- Test Bench and Testing Methodology
- Futuremark Benchmark
- OpenGL Benchmarks
- Middle Earth: Shadow of Mordor
- Rise of the Tomb Raider
- GPU Computation Benchmark
- Folding at Home and LuxMark OpenCL Benchmark
- GPU Cooling and Manual OC Impressions
- Online Purchase Links
- View All
Why buy a GTX 1050?
The only reason you are reading this review is either to know how “low” performance can be expected from a GTX 1050 or you are in a situation where you need the newest-yet-cheapest graphic card you can buy. With currently available games on low to a certain mid-end setting with certain games, you will get adequate performance. Anything more and you’ll regret the purchase. When you move from low-end to mid-end, the amount of performance and features you get for the money is higher than you’ll see with a higher mid-end to high-end graphic cards.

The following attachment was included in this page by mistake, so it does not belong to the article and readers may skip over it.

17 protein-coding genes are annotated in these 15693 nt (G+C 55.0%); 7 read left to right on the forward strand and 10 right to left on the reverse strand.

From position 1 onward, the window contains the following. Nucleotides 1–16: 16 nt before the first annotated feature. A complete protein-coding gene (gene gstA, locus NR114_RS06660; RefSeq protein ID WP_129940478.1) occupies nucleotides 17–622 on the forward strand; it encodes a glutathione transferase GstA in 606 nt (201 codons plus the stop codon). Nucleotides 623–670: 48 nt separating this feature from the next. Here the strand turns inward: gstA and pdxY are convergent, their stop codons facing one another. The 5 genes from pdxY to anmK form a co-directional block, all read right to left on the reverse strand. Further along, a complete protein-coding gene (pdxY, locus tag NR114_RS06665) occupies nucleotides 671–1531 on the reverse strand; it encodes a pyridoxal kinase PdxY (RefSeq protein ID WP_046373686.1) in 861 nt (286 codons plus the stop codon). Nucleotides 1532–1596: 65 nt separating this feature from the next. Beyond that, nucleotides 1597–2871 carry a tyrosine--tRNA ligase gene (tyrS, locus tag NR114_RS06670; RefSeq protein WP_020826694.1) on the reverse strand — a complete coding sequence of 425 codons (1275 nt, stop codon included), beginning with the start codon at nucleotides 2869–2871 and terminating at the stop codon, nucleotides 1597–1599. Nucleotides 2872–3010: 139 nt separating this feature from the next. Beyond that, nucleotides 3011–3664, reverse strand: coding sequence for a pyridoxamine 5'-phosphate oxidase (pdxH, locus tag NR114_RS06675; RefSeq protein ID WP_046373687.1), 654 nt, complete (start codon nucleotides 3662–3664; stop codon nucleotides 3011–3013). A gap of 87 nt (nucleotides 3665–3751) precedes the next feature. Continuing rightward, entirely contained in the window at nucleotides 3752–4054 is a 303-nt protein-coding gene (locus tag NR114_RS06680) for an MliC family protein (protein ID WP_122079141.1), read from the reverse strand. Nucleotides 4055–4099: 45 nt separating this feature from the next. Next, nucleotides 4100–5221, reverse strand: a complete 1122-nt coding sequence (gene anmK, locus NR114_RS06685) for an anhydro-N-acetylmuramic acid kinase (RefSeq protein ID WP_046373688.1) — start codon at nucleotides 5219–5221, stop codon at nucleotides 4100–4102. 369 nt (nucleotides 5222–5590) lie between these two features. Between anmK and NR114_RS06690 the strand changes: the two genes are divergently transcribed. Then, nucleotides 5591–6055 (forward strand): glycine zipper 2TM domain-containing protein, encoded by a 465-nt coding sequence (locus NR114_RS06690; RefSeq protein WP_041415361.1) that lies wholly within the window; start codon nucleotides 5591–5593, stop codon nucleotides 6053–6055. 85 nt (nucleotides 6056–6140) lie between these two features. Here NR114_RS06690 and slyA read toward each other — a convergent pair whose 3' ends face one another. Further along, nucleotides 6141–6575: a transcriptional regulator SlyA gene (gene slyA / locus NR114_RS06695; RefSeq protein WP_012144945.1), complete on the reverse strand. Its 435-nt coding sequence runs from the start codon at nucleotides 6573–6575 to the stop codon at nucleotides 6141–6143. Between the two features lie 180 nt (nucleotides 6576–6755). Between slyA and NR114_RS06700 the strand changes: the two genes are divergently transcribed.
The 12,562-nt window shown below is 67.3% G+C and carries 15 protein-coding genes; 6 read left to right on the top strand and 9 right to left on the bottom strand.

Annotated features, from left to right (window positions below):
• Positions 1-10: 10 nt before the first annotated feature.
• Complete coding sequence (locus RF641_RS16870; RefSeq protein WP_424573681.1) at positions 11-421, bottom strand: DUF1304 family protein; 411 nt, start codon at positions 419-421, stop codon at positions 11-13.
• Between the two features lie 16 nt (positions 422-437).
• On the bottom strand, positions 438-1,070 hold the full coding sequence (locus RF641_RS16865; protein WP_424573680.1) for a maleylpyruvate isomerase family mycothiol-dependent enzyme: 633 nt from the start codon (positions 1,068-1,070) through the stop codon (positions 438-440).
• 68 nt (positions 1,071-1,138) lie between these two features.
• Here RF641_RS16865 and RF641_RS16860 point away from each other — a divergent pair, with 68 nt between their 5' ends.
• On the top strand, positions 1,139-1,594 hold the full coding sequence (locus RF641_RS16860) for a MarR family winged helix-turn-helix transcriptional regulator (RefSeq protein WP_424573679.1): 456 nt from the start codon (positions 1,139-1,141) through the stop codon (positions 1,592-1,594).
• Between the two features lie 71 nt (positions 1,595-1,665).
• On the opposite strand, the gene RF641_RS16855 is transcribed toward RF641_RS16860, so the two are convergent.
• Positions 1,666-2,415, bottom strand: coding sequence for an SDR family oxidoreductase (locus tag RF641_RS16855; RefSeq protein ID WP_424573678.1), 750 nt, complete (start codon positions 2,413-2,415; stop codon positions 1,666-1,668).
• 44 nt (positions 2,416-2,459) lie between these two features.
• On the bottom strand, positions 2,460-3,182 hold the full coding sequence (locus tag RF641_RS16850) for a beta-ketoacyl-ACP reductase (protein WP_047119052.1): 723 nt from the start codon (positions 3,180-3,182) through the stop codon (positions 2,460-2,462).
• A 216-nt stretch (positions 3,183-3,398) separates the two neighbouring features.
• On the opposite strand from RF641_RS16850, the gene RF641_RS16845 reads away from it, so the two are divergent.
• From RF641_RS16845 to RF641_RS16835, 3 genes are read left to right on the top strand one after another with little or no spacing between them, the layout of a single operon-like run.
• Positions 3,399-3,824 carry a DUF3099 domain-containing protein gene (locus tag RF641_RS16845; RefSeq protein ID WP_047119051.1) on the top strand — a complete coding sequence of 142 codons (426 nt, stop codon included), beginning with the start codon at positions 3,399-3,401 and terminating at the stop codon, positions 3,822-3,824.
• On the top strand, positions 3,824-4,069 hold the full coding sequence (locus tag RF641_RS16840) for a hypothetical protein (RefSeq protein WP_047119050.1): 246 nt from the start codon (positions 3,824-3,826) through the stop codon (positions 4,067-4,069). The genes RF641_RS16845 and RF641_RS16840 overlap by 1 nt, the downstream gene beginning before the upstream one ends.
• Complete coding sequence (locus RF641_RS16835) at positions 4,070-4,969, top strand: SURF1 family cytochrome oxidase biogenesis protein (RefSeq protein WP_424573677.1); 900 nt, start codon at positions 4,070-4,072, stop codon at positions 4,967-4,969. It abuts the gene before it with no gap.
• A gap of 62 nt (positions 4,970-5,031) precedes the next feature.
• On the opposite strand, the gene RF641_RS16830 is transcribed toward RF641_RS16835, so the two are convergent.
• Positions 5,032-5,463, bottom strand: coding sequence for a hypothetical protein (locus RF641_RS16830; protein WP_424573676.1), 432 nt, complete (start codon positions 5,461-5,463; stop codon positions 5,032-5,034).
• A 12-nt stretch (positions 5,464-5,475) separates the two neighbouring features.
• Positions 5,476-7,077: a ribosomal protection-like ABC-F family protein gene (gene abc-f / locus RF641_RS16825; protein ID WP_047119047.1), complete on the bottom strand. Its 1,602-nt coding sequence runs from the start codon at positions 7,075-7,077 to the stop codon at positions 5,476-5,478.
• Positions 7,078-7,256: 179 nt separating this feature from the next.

Save and consider a GTX 1060 or an AMD Radeon RX 480. I rather wait for a couple of months to save up on money and buy something that will provide me a better performance over this. If you buy a GTX 1050/GTX 1050 Ti, keep your expectations real. If you’re in a soup, then maybe a GTX 1050 Ti.
At some point, people may want to see a GeForce xx60-class graphic card whose reference version does not take additional power from an auxiliary connector. I am really keen to see how this card performance against’s Kaby Lake on-chip graphic offerings. But that’s just for personal satisfaction.
About the MSI GTX 1050 OC 2G…
As for the card, it’s as vanilla as it can possibly get. There is a minor overclock, but MSI should have a thermal pad for the VRAMs and sink for the VRMs.
- Small footprint
- Minor OC
- GP107’s limited performance
- No thermal pad. No VRM sink
— Hardware BBQ (@HardwareBBQ) November 27, 2016